Behind the Scenes: Packaging Wedding Invitations
The process of designing and producing custom stationery involves so many layers. From initial inquiry and quoting all the way down to packaging and shipping to clients, there are countless levels of consideration, industry knowledge, and hands on creation required to bring invitations to life. It is so much more than a pretty design on a piece of paper. With behind the scenes posts, we are pulling back the curtain and giving an inside look into the process behind our custom stationery.
This is part five of our custom stationery series.
In part four of this series, we walked through our entire assembly process. We left off with our suites fully stuffed, sealed, addressed, and with all postage applied.
The packaging process is important to us because we want the entire experience to reflect the time, care, and investment that went into creating our product. Paper is the foundation of our business, so why not show it off our love for it in our packaging? I want our clients to feel as if everything has been thought of. One of the ways we show this attention to detail and make the clients’ lives a little easier is by alphabetizing envelopes. This makes it easy for clients to verify everything is there when they receive their pieces.
stack in groups
I want shipments to be packaged in a manageable way for both us and our clients, so after things are alphabetized, we stack invitations in small groups. The number of invitations in each group is based on stack height, which I keep between 1.25” and 1.5”. The quantity in the stacks depends on how thick the envelopes are. For two piece suites and save the dates, 25 envelopes may add up to that height, but for four or full piece suites it may only take 10 or 15 before reaching that range.
trim and pre-score wraps
I then measure the exact height of a stack, putting a small amount of pressure on the invitations to emulate how tightly I want the paper to wrap around them.
We use transparent vellum to wrap the groups of invitations, which I love because it gives clients a sneak peek of what is inside, while also protecting the suites. Vellum is also a recyclable material, which is really important to us.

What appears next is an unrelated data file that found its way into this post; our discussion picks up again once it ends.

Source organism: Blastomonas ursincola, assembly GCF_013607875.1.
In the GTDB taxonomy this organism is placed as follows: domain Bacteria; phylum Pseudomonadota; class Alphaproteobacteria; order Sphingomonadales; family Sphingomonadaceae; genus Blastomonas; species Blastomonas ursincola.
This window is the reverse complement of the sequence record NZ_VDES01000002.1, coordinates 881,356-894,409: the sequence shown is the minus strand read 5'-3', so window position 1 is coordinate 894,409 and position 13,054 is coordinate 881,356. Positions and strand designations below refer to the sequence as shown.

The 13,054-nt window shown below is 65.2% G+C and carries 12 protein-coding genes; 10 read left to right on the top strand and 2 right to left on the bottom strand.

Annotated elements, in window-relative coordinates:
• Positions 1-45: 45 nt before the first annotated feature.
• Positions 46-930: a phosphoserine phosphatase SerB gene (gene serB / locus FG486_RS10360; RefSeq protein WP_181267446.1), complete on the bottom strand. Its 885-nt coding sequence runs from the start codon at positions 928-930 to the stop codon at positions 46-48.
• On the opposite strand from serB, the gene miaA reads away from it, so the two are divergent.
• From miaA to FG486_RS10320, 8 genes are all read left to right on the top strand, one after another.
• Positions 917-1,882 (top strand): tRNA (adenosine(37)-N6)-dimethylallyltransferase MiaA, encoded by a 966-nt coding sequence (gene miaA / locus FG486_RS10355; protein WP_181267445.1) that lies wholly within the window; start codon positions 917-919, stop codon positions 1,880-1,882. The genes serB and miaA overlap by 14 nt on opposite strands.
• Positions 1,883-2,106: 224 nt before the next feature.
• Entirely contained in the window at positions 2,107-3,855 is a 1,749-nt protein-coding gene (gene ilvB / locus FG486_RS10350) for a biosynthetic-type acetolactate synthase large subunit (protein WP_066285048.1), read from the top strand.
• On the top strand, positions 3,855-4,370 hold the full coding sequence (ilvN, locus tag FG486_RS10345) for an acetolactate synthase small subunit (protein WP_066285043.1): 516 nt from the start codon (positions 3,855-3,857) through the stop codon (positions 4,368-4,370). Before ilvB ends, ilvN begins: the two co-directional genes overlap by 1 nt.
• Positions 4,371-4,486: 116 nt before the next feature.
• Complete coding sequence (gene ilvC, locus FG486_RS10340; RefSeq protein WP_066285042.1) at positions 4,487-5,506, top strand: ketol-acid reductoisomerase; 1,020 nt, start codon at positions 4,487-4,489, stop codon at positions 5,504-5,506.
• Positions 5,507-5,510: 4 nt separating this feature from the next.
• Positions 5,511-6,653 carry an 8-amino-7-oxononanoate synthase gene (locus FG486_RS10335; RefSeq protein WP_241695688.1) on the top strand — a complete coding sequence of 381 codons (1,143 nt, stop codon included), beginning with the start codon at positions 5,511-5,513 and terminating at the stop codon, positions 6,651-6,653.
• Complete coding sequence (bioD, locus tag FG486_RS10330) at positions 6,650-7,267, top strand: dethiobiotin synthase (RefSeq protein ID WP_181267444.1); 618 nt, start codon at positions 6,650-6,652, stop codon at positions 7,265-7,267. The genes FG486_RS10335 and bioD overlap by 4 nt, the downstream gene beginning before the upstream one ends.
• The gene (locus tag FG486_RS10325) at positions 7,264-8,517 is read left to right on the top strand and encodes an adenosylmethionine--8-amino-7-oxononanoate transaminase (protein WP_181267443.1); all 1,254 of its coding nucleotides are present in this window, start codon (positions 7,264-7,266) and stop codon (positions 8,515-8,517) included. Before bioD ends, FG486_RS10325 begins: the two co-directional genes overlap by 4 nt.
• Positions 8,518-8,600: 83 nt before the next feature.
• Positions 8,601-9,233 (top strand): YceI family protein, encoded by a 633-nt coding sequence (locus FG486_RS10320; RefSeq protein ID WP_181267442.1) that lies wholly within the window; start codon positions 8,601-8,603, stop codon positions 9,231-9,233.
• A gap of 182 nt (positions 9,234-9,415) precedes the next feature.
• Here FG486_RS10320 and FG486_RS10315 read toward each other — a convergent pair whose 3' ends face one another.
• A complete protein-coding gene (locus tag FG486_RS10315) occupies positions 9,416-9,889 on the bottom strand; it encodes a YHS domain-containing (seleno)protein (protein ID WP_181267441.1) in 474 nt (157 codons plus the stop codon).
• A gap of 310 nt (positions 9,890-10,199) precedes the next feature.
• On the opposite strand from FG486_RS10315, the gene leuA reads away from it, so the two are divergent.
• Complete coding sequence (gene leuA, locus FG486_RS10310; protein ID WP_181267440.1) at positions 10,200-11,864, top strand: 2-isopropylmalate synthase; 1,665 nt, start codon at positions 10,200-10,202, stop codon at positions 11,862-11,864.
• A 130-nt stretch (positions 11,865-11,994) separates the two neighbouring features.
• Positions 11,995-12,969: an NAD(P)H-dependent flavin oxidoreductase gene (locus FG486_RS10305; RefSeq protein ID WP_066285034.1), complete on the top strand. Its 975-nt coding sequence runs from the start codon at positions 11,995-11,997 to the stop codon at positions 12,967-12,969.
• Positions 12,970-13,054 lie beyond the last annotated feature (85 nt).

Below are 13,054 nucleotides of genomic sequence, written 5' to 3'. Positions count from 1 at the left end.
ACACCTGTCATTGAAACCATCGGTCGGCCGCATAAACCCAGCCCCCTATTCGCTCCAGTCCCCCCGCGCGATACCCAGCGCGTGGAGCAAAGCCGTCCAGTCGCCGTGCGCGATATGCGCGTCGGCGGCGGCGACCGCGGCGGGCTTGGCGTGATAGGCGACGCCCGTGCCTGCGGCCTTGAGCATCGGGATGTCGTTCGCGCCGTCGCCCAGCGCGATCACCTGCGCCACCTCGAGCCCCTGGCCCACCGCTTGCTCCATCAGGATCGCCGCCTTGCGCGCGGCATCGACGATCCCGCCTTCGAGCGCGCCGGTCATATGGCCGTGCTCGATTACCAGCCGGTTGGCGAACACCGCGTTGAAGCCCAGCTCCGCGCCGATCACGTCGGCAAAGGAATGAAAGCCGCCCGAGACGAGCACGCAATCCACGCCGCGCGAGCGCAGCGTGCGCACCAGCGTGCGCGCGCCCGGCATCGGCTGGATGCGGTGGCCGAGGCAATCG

Because our wrapping method is so precise, we measure, trim, and score all sheets prior to wrapping, and we batch all sheets at once so things are more efficient. Based on the length and width of the envelopes and the height of the stacks, we cut the sheets of vellum down and score so we can fold easily with no excess paper. While this is kind of a lengthy process, the end result is beautiful, clean and very reflective of the care we put into the suites themselves, so I think it’s worth it.
When the sheets of vellum are trimmed and scored, I wrap the stacks of invitations. Because we took the time to measure and score beforehand, the stacks fit perfectly and the process is never a struggle. The method itself is fairly straightforward, but because it has no raw edges or excess paper, it creates a really refined look, and packages are easily opened.
print, trim, and apply labels
I apply labels with our logo, the stack number, and a note that things are organized alphabetically. These labels are printed on a really beautiful cream parchment that matches our brand and aesthetic well, and I use the ATG to apply adhesive to the back of the paper so they will stick to the vellum.
Wax seals are also placed on every label. Rather than pouring and stamping directly on the label, I pre-make wax seals on the flat surface of my desk. When they cool, I can peel them off, apply adhesive to the back, and stick them on the labels. Vellum is known to warp under heat and moisture, so doing things this way keeps the wrapping crisp and even.
Each of our stationery clients also receives a custom heirloom folio. These are a beautiful little gift that ensures the suite will be stored safely through the years, while also being easily accessible, and an extension of their suite itself. I make these personally by hand in our studio, designing each one specifically for the suite it’s to be paired with. Book cloth color, texture and size are created to match the suite, and we finish things off with a vellum bellyband calligraphed with the names of the couple and wedding date.
I’m planning to write another behind the scenes post, showing the process behind these folios, including some really neat tips I learned while taking book arts classes in college. Stay tuned!
We try to make things as straightforward and clear as possible, so along with the stationery and heirloom folio, we also include a little packet of information for the client. One card has information on mailing their stationery—a basic rundown of how the post office works and how to get the best experience possible—and another card includes a handwritten thank you note. While I also always thank clients through email, there’s something special about a handwritten note, so I always take the time to do that. The cards are placed in an envelope that coordinates with their suite and closed with a wax seal, and I write their names on the front in a matching ink.